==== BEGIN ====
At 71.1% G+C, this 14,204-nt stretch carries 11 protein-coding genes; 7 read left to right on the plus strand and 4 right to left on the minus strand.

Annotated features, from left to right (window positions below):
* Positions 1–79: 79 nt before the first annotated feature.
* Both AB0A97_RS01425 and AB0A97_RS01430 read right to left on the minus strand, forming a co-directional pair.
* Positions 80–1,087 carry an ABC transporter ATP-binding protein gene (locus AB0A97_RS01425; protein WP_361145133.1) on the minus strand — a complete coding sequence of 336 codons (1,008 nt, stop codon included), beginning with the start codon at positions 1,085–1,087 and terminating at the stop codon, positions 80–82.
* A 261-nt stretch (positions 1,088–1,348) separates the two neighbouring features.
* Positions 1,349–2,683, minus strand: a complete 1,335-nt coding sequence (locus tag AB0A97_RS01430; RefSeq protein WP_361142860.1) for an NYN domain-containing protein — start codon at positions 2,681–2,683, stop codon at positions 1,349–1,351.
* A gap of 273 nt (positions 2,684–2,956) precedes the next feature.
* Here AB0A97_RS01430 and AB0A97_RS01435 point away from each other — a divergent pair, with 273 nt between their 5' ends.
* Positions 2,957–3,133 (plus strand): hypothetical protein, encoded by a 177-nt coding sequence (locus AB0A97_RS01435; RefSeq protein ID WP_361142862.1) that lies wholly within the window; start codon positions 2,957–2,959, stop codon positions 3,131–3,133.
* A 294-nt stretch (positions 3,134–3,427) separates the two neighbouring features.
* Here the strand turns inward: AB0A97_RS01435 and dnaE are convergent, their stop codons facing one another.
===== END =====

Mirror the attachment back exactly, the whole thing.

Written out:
At 71.1% G+C, this 14,204-nt stretch carries 11 protein-coding genes; 7 read left to right on the plus strand and 4 right to left on the minus strand.

Annotated features, from left to right (window positions below):
* Positions 1–79: 79 nt before the first annotated feature.
* Both AB0A97_RS01425 and AB0A97_RS01430 read right to left on the minus strand, forming a co-directional pair.
* Positions 80–1,087 carry an ABC transporter ATP-binding protein gene (locus AB0A97_RS01425; protein WP_361145133.1) on the minus strand — a complete coding sequence of 336 codons (1,008 nt, stop codon included), beginning with the start codon at positions 1,085–1,087 and terminating at the stop codon, positions 80–82.
* A 261-nt stretch (positions 1,088–1,348) separates the two neighbouring features.
* Positions 1,349–2,683, minus strand: a complete 1,335-nt coding sequence (locus tag AB0A97_RS01430; RefSeq protein WP_361142860.1) for an NYN domain-containing protein — start codon at positions 2,681–2,683, stop codon at positions 1,349–1,351.
* A gap of 273 nt (positions 2,684–2,956) precedes the next feature.
* Here AB0A97_RS01430 and AB0A97_RS01435 point away from each other — a divergent pair, with 273 nt between their 5' ends.
* Positions 2,957–3,133 (plus strand): hypothetical protein, encoded by a 177-nt coding sequence (locus AB0A97_RS01435; RefSeq protein ID WP_361142862.1) that lies wholly within the window; start codon positions 2,957–2,959, stop codon positions 3,131–3,133.
* A 294-nt stretch (positions 3,134–3,427) separates the two neighbouring features.
* Here the strand turns inward: AB0A97_RS01435 and dnaE are convergent, their stop codons facing one another.